- Animals: sheep
- Animal Production: livestock breeding
- Education and Training: demonstration, extension, workshop
A group of sheep producers interested in using sheep artificial insemination (AI) has been meeting for over a year. At every sheep conference, other producers from the northeast tell me of their interested in learning more about and practicing sheep AI. The need for better genetics is great. Many of our sheep flocks are related so we need new genetics as well as superior and tested genetics. Better genetics will lead to better growth rates and more uniform carcasses which will enhance profitability and ease of marketing on our farms. Many of our farms work together to market their lambs or have similar production goals in mind such as bigger loin eye, better gain after weaning, and better hair shedding or wool quality depending on the breed. The purpose of this grant is to educate producers and local veterinarians in the use of, and practice of sheep AI both laparoscopic and vaginal. Farmers will also use what they learned to practice AI on their own farms and at the Extension Learning Farm in Canton. In addition we want to learn to collect and extend ram semen so that in the future we can purchase rams together and use them on multiple farms. Our long term goals include a stable of tested rams and eventually a test station to progeny test rams. Rams born to AI sires will be sold throughout the region improving both the income of the farmers selling them and the genetics of the farms buying them.
Project objectives from proposal:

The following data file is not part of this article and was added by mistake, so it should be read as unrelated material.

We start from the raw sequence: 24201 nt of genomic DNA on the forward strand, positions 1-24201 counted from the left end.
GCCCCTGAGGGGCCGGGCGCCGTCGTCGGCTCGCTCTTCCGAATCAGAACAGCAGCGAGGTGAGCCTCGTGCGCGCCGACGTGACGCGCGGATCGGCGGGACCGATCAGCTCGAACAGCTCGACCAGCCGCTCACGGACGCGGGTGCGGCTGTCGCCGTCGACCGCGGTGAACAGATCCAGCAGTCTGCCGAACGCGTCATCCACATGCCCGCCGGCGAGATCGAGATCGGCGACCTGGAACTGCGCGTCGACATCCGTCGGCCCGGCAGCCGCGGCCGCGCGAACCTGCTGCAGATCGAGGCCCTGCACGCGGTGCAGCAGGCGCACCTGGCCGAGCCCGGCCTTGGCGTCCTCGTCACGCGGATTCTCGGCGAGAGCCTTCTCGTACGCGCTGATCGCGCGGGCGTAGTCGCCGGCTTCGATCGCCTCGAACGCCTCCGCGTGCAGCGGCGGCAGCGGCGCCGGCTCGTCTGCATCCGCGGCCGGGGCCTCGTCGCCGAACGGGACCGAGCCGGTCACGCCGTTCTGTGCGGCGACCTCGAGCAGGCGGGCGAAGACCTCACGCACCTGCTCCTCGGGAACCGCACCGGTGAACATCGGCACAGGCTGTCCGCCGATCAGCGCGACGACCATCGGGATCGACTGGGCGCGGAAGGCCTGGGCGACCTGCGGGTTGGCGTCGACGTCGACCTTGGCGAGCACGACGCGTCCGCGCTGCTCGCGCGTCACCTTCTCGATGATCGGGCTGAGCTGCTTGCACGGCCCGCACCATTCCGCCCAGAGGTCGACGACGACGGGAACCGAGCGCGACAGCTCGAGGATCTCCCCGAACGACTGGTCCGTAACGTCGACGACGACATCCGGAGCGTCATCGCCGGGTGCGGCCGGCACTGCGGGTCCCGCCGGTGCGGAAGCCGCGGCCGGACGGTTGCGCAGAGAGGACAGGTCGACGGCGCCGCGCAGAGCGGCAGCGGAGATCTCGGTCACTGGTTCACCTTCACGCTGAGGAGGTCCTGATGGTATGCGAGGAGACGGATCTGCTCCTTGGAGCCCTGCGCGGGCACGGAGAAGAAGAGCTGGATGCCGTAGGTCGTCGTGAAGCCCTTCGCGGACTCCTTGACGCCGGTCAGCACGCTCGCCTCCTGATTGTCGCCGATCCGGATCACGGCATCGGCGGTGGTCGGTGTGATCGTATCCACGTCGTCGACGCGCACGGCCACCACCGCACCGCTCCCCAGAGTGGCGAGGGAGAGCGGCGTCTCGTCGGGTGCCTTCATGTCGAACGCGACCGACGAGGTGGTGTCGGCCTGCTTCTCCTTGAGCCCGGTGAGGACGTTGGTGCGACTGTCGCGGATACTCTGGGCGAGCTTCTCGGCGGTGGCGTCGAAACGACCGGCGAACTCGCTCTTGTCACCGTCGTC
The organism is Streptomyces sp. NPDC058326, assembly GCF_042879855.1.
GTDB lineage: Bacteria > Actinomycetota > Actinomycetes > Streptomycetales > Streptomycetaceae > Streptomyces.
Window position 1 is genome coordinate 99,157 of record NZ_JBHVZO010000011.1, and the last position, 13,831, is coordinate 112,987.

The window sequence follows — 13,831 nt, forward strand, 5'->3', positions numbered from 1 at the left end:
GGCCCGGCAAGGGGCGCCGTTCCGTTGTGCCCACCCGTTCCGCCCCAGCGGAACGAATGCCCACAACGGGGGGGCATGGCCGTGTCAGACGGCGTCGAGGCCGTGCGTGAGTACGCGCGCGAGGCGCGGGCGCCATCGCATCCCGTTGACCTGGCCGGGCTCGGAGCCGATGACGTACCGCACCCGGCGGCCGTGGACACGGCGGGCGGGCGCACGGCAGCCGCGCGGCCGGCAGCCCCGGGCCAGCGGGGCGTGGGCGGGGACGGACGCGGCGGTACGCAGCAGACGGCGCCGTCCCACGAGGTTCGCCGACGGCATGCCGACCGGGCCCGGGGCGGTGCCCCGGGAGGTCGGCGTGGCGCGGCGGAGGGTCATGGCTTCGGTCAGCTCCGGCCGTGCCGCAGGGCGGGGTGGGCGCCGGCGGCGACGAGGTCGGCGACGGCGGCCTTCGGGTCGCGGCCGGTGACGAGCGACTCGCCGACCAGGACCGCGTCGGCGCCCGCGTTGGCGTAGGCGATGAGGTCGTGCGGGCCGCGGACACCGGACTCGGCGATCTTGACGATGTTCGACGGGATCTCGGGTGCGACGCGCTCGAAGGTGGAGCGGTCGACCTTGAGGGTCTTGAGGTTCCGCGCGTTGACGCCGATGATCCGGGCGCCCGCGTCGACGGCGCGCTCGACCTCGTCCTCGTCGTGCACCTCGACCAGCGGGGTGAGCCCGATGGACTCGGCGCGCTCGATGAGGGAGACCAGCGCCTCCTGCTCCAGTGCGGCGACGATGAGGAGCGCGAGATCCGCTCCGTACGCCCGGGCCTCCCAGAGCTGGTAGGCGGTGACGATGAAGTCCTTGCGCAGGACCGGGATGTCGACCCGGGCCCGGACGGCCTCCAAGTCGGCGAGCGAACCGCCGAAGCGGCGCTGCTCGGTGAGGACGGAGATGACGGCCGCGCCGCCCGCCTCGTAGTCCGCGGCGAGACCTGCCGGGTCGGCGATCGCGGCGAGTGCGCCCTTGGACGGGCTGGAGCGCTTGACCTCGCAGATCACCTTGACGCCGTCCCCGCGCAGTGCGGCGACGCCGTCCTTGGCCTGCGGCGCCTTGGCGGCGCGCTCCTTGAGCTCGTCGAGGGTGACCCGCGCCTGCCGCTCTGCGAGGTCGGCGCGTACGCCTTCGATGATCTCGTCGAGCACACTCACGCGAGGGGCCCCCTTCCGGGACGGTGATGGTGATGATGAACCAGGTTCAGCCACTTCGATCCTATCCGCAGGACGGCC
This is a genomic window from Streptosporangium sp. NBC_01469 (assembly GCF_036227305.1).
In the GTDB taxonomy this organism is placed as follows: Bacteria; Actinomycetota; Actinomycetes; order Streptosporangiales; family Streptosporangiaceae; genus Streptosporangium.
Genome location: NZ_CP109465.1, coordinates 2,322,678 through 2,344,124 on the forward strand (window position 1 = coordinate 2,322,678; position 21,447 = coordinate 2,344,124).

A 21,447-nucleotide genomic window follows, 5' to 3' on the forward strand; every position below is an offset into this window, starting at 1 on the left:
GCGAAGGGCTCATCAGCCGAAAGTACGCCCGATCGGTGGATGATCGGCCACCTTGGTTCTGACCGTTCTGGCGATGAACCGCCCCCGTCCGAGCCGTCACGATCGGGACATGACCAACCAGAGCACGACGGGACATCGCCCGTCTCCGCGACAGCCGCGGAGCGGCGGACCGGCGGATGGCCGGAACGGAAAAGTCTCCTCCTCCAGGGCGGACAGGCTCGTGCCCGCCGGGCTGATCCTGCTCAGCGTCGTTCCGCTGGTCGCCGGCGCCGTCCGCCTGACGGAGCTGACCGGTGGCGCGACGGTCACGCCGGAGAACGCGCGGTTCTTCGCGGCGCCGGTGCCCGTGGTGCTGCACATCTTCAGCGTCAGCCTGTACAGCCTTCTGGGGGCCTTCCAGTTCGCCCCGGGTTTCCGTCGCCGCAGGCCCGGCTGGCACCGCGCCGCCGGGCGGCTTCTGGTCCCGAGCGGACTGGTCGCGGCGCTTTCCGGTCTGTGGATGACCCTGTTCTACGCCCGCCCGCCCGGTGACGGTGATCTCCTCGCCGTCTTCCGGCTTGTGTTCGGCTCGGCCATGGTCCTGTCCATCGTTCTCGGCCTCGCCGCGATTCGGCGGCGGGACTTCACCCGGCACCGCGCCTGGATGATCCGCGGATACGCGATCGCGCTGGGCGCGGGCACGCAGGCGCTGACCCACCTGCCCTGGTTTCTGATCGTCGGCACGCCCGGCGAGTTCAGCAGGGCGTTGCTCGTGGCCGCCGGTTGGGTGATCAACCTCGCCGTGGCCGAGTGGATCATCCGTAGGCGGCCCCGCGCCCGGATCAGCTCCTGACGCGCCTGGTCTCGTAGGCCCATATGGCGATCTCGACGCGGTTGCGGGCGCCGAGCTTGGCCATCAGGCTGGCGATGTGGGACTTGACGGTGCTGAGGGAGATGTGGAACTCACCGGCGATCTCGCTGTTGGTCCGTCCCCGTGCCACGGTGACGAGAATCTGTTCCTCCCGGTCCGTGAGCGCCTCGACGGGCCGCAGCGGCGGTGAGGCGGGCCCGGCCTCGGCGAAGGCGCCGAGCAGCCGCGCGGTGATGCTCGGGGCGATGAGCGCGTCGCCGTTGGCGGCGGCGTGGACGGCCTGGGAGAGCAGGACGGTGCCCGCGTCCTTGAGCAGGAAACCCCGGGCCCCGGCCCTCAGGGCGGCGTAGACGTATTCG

There will be three training sessions including the training for laparoscopy (LAI), training for fresh semen AI and collecting and extending ram semen. All activities will be advertised across the region through email lists, webpages, sheep magazines, and contact with key producers. Our theory is that sheep AI is a viable management technique on our northeast livestock farms. Our goal is ten farmers, two veterinarians, five Extension personnel, and one college intern to attend each workshop (minimum). Two farmers will adopt the practice and be successful at producing AI sired offspring the first fall and five additional farmers within 3 years. Twenty-five farms will purchase breeding stock that has been AI sired within the 3 years. The first step will be to bring in an instructor to teach laparoscopy artificial insemination (LAI) to producers and the veterinarians. We have spoken with several possible instructors who are interested in traveling to Northern New York and teaching an all day workshop on sheep AI using Laparoscopy. Currently, laparoscopy is the most successful method of artificial insemination in sheep because the cervix in sheep is very convoluted and the semen cannot be deposited in the uterus the way it is in cattle AI. The frozen semen available now is not viable enough to swim through the cervix so it is inserted through the flank by laparoscopic surgery. A veterinarian must be present and more equipment and synchronization of the ewes is necessary. The classes would include synchronizing and preparing ewes for the procedure, equipment needed, how to work with your veterinarian and actual demonstrations of the procedure. We will open the class to any producers or veterinarians that are interested in attending. The Extension Learning Farm in Canton, NY would be a natural place to hold it because we have a barn classroom and have sheep that can be used for the demonstration aspects of the class. Some producers will elect to try it on their own flock. If they work together to import the frozen semen and to synchronize their flocks, they can also share the cost of the veterinarian and technician to do the procedure. Sheep producers in the northern part of New York State have a history of working together to market their lambs and to run the wool pool. Working together to bring AI to the area will be a natural extension of that cooperation. The second step (and the one we are most excited about) will be to learn more about fresh semen AI (VAI). VAI is desirable because there are no invasive procedures and the ewes are basically inseminated with a syringe inserted into the vagina. VAI is challenging because the usual methods for freezing ram semen make the sperm less viable and unable to swim through the cervix. Therefore, fresh semen is usually used. In France, for example, they maintain a ram test station similar to our cattle AI organizations. The rams are progeny tested. Farmers chose a ram from the book and synchronize their ewes. When the ewes are in heat, the rams are collected in the morning and the ewes are bred later in the day. There are also farmers in Europe that are freezing semen and using it successfully to VAI ewes on their natural heats. We need to find out what that method is and learn to do it. This would eliminate the need to synchronize the ewes to coincide with the fresh collection of semen. Many farmers do not want to use the synchronizing hormones if it is not necessary. Our group has also secured interest from possible instructors for that part of the course. We need two workshops. One will be on how to do fresh semen AI, including semen handling, how to detect heats, how to handle the ewe at insemination, the types of semen preservation and what is most successful. We also have some contacts in Europe from our past visits and some that have visited the United States. The third workshop will be on how to collect and extend ram semen and how to preserve the viability – whether frozen or fresh – for use in fresh semen AI would follow. All of these workshops would be open to all producers and veterinarians. The long term goal is to be able to take advantage of a ram located in another part of the country by having him collected and overnight shipped to our lab to be extended and used on synchronized ewes. Another option would be to work together to purchase a tested ram and keep him at the Extension Learning Farm and collect and use him on cooperating farms. This model could be used all over the region if groups of sheep farmers want to work together. The grant will provide training for collecting and extending the semen with an extender appropriate for fresh semen AI (VAI). We will also need to learn more about how to detect ewes in heat and also how to synchronize them better. Some European producers have figured out a way to keep frozen semen viable enough to do VAI allowing them to do VAI on natural heats rather than synchronizing the ewes to be bred. Progress will be measured by farmer participation in the workshops initially. Another measure will be how many go on to try it on their farms within 16 months and how many intend to try it within 3 years. Another measure will be how many farms buy breeding stock that has been AI sired within 3 years. A pre and post test will be given at the workshops and a survey or their intent will also be filled out. Follow up will be by phone contact. Our project results will be disseminated through articles in Extension publications and sheep magazines. Progress and results will be reported in the Sheep and Goat Newsletter that goes out monthly by email to over 250 sheep farmers in the northeast. The newsletter is also posted at several websites (the North New York Extension site, possibly other Extension sites) on-line. Training, progress and results will also be shared at sheep producer meetings across Northern New York (spring and fall Sheep Weeks are held every year) and at other places around the northeast region by Extension personnel sharing information at meetings or through webinars. Information will be presented at the Cornell Sheep Symposium when enough information has been gathered. Sheep producers sharing with other producers through direct contacts and panel discussions at meetings will also help spread the word and success stories will increase the acceptance and use of sheep AI.